Briones noted that the issue of teachers’ debts is a decades-old drama starring the teachers as borrowers, the Government Service Insurance System (GSIS) and private lending institutions (PLIs) as lenders, and the DepEd, which deducts loan payments authorized by teachers to be paid to GSIS and PLIs.
She further noted that of these four actors, the teacher/borrower who spends the borrowed money, and the GSIS and PLIs who earn interest benefit from the borrowing activity, DepEd benefits the least. It merely deducts loan payments on the basis of authorizations issued by the teacher/borrower.
Briones reiterated that the DepEd is exploring measures that will enable teaching and non-teaching personnel to manage their finances to prepare for a better future. These are reduction of interest rates on loans through the expansion of the DepEd Provident Fund and coordination with GSIS on loan buyouts, which will restructure an employee-borrower’s PLI loans. GSIS will offer lower interest rates on a longer payment term.
The damage of overborrowing on lives of teachers and their families has been going on for years and it can no longer continue. In 2016 alone, 26,000 teachers could not avail of their retirement benefits due to unpaid loans. DepEd has initiated intensive financial literacy courses to teachers.
“Two new laws (Republic Act No. (RA) 10679 and RA 10922) mandate us to teach financial literacy to students. But I think, if you want to teach financial literacy to students, you have to start with the teachers,” Briones concluded.
Source: DepEd Press Release
News released by Manila Bulletin On DepEd Provident Fund:
DepEd expands Provident Fund to assist teacher-borrowers
In line with its efforts to help teachers, the Department of Education (DepEd) is expanding the coverage of its Provident Fund, with revised guidelines in its implementation.
Education Secretary Leonor Briones said that many public school teachers and personnel are now suffering from unpaid loans with accumulated interests. “The damage of over-borrowing on the lives of teachers and their families has been going on for years and it can no longer continue,” she explained.
Among the solutions that DepEd is looking into is expanding the coverage of the Provident Fund which belongs to all employees of DepEd. “We want to add a lending facility wherein they can loan a limited amount but we will make sure that the interest will not be compounded and terms would be lower,” Briones said.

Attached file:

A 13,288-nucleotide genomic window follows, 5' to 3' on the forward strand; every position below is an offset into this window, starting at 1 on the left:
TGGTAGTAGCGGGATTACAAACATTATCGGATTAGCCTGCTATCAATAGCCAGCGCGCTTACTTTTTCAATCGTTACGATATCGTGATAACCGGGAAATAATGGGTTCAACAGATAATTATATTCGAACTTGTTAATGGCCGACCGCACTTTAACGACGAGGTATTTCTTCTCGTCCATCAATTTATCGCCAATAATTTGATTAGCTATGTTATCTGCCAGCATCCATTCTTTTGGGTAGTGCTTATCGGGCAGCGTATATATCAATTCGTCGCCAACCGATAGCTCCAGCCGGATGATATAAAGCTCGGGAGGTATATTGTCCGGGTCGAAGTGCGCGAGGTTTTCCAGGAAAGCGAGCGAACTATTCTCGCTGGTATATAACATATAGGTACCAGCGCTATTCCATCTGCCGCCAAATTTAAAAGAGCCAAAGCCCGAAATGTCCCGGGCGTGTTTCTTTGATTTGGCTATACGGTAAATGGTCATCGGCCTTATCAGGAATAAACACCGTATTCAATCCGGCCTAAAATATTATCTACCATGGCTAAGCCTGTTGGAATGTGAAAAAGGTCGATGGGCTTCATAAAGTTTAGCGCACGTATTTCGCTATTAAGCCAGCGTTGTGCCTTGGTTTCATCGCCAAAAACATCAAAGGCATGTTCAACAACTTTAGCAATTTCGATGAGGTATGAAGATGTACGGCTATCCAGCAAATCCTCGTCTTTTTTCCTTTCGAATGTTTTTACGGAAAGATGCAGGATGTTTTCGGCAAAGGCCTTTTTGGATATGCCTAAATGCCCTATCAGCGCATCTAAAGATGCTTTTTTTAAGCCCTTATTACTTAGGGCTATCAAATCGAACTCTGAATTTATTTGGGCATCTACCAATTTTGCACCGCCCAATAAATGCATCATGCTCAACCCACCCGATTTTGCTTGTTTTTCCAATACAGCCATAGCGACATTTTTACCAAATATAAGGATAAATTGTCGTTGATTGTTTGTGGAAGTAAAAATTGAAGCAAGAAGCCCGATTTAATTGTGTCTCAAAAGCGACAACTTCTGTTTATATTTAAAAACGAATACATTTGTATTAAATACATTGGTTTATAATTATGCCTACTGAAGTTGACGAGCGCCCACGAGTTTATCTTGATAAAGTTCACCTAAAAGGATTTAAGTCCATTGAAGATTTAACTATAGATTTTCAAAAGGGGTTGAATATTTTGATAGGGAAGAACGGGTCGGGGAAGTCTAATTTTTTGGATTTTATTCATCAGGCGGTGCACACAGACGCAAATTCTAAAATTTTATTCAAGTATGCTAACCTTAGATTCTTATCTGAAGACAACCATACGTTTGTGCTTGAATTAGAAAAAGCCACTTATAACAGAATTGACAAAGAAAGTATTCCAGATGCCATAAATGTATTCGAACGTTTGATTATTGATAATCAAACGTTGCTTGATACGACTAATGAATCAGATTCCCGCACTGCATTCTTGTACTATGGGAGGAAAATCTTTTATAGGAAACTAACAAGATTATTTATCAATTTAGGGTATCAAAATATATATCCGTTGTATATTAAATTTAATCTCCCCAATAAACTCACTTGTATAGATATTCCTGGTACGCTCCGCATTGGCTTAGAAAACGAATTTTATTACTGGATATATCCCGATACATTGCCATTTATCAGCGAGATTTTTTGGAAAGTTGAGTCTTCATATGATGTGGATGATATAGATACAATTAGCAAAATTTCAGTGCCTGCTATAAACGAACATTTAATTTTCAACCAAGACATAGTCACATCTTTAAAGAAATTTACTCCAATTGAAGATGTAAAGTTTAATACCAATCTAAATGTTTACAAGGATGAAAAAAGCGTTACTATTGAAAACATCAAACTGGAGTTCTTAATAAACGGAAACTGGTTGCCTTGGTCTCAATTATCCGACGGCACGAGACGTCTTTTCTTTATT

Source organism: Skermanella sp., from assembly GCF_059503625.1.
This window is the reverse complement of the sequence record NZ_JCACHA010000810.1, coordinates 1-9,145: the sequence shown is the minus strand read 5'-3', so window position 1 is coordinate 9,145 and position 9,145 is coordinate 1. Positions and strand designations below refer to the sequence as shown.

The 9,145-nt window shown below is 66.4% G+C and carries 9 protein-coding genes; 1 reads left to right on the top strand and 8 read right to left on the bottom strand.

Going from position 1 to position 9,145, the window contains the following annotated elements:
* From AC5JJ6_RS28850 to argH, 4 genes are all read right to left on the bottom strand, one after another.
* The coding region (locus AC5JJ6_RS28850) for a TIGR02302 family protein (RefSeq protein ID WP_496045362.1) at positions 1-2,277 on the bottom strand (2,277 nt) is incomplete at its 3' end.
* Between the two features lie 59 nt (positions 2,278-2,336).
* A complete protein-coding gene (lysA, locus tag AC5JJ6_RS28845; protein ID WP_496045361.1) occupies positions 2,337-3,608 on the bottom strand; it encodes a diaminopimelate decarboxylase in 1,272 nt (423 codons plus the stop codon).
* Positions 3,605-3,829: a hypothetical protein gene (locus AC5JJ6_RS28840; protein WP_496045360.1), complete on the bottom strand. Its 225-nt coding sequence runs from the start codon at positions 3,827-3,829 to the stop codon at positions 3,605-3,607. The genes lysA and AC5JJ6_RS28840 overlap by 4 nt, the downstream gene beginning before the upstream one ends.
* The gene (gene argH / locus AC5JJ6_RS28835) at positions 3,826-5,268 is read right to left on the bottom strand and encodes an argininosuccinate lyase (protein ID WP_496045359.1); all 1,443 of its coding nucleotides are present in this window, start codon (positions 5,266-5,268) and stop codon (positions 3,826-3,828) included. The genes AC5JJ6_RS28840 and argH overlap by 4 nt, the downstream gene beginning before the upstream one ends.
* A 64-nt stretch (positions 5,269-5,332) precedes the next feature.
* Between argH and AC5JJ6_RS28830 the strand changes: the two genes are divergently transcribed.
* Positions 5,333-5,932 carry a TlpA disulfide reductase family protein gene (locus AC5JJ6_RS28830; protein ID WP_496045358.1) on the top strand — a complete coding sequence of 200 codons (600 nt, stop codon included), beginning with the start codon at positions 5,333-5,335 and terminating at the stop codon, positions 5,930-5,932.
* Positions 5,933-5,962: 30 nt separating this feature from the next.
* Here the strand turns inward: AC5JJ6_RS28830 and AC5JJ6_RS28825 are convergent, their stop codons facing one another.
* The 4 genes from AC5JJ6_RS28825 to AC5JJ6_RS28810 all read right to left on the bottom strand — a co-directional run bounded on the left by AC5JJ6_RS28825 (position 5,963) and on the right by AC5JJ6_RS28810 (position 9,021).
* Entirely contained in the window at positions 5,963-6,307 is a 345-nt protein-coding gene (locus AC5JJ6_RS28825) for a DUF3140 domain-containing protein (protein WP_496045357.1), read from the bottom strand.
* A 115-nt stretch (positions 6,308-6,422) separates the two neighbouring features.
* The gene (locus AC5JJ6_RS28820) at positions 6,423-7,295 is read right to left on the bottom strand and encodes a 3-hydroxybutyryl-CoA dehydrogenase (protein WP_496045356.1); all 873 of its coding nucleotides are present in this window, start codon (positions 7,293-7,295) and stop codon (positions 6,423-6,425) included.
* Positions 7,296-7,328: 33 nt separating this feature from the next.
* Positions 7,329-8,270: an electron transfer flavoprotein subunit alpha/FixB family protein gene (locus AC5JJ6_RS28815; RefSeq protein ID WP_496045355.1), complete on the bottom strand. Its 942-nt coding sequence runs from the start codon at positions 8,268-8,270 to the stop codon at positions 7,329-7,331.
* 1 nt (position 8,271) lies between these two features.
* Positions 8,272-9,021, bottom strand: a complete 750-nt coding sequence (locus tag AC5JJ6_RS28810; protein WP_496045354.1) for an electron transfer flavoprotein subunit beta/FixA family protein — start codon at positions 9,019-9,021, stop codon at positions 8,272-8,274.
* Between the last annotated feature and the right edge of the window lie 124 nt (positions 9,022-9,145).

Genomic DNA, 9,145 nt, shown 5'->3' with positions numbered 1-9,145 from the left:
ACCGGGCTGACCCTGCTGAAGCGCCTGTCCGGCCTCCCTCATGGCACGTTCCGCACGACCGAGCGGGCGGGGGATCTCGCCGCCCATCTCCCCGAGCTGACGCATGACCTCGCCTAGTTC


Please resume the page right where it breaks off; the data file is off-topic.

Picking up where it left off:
In support of this goal, Briones issued DepEd Order 52, s. 2017 or the “Amendments to DepEd Order Nos. 12 s. 2004 and 36, s. 2007 (Revised Implementing Guidelines for the DepEd Provident Fund).”
In the amended version, it is stated that: “Qualified co-terminus employees who have been in the service with DepEd for at least two years, inclusive of services rendered as Contract of Service (COS) within the last five years, if any, may avail of the PF loan up to a maximum principal amount of Fifty Thousand Pesos (P50,000.00) only, payable in equal monthly amortizations from 12 up to 24 months, at the option of the borrower, subject to his/her capacity to pay.”
In the revised version the “borrower shall be required one co-maker with the following qualifications with permanent status of employment: (1) has been in the service with the Department for at least one year, inclusive of services rendered as COS within the last five years, if any; (2) has a monthly basic salary of greater than or equal to that of the former’s monthly basic salary; and (3) not a co-maker for at least three PF loans with outstanding balances.”
The Section X, Item 10 of DO 12, s. 2004 was also amended.
In the revised version, it was stated that: “All types of loans shall have a contractual interest rate of six percent (6%) per annum, computed using the diminishing/declining balance method, wherein the interest per installment period is calculated based on the outstanding balance of the PF loan at the beginning of each installment period.”
In the amended version the “total amount due, inclusive of principal and interest, will be payable in equal monthly amortizations. The borrower may opt for a repayment period from 12 up to 60 months, subject to his/her capacity to pay. In all cases, repayment of loans shall be through automatic payroll deduction. For guidance, refer to Illustrations 1 to 5, for terms of loan of 1 to 5 years, respectively, and the corresponding notes.”
Source: Manila Bulletin
By Merlina Hernando-Malipot
Published November 4, 2017, 12:57 PM